International students stay on campus during winter break

Instead of driving to see his family during the holidays, as many students are able to do, media and communication technology senior Kubatbek Alimbekov’s commute home involves a 30-hour trip where he must endure three separate flights and pay for a $4,000 ticket to see his family in Kyrgyzstan.

To save both time and money, Alimbekov has spent the past five holiday seasons away from his family, like many other international students at MSU. This year, Alimbekov will do his best to spread holiday cheer to his residence hall floor in Hubbard Hall where he is a resident assistant.

“I have several friends who are here for the holidays,” Alimbekov said. “So we’re going to spend the holidays together and have a holiday dinner.”

The university keeps Hubbard, Butterfield and McDonel halls open during the break for students, such as Alimbekov, who rely on university housing during the break, said Ashley Chaney, assistant director of communications for MSU Residence Education and Housing Services.

Since Owen and Van Hoosen halls, as well as University Village and Spartan Village apartment complexes, cater to older students because they provide more of an independent living experience, Chaney said they also will remain open during the break.

Last year, 250 students utilized the between-semester housing option, and Chaney said the university considers students’ between-semester needs when placing them in residence halls at the beginning of the academic year.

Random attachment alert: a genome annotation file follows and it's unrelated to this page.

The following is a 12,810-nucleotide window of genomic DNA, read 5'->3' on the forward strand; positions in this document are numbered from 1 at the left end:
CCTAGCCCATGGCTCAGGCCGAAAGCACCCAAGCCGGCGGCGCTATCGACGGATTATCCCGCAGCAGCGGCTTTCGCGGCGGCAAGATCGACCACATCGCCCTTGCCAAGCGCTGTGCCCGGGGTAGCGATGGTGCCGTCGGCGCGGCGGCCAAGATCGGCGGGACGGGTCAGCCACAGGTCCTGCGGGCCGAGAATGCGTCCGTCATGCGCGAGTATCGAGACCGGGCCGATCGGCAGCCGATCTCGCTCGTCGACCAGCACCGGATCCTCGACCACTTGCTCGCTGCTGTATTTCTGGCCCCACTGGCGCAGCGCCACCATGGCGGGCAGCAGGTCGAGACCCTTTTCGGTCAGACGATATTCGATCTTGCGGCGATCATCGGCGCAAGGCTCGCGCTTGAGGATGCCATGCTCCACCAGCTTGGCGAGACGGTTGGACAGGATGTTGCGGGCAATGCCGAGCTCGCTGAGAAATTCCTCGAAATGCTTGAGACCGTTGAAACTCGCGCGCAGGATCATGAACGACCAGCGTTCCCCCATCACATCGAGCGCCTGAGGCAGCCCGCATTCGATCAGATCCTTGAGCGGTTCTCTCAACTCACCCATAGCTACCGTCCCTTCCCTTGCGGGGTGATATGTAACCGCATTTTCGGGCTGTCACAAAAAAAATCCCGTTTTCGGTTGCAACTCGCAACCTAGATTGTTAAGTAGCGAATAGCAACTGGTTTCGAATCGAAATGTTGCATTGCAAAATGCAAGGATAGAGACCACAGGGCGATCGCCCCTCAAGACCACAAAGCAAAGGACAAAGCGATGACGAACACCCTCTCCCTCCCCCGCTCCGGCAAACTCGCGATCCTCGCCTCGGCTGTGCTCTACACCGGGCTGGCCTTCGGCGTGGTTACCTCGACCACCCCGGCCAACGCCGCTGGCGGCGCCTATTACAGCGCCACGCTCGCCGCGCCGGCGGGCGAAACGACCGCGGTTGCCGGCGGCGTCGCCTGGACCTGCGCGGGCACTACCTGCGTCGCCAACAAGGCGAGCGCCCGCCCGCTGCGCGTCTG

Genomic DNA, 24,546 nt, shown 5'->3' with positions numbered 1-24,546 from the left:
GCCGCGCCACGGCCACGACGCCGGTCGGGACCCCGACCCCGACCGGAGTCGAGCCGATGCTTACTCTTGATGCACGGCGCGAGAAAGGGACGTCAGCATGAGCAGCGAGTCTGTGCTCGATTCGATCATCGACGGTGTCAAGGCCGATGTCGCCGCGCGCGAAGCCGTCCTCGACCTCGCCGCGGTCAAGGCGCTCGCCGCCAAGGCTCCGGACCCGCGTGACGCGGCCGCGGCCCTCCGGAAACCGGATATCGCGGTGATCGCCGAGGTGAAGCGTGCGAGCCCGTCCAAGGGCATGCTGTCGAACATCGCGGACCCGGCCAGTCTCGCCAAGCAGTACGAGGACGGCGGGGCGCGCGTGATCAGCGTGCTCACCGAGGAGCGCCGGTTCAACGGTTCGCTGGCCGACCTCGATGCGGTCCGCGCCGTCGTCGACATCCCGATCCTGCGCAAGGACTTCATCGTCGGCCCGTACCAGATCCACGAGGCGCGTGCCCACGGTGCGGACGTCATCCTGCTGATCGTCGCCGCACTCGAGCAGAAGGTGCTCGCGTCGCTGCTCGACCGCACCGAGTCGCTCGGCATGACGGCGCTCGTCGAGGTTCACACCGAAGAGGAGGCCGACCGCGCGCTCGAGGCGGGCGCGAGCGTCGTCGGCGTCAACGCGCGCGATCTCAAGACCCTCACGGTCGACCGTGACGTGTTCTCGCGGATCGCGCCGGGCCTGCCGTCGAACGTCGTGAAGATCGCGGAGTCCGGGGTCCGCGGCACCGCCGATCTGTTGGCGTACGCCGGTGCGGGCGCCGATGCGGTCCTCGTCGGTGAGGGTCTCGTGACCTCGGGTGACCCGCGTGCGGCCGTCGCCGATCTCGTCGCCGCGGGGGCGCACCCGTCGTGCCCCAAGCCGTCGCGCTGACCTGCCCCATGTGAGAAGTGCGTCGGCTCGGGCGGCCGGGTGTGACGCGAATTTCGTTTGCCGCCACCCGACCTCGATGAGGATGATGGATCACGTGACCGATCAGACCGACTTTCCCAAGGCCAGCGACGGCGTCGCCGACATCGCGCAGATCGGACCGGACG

“When they first apply for housing, they are asked if they will need housing between semesters,” Chaney said. “If they indicate that they will, we place them in one of those halls.”

The Kellogg Hotel and Conference Center, 219 S. Harrison Road, also offers discounted rates — $45.00 a day for a single room and $30.00 to share a double — for students who need housing between semesters.

Theatre sophomore Sarah Rydel said she couldn’t imagine spending the three-week period between semesters in East Lansing because of the inevitable lull that occurs in college towns during academic breaks.

“I wouldn’t stay here, even if I had a house or apartment,” Rydel said. “I want to go see people I haven’t seen, and (catch) up with everyone.”

Alimbekov, who spent the past two holidays with a host family in Louisiana, said the biggest thing he’ll miss this season is the homey feeling his dorm room is less likely to offer. He said he’ll miss having a Christmas tree and exchanging gifts on Christmas day.

“There’s not much (holiday spirit) on campus — not as much as we would do with family,” Alimbekov said. “That’s the main part, but I’m still going to send gifts to my host family for Christmas.”

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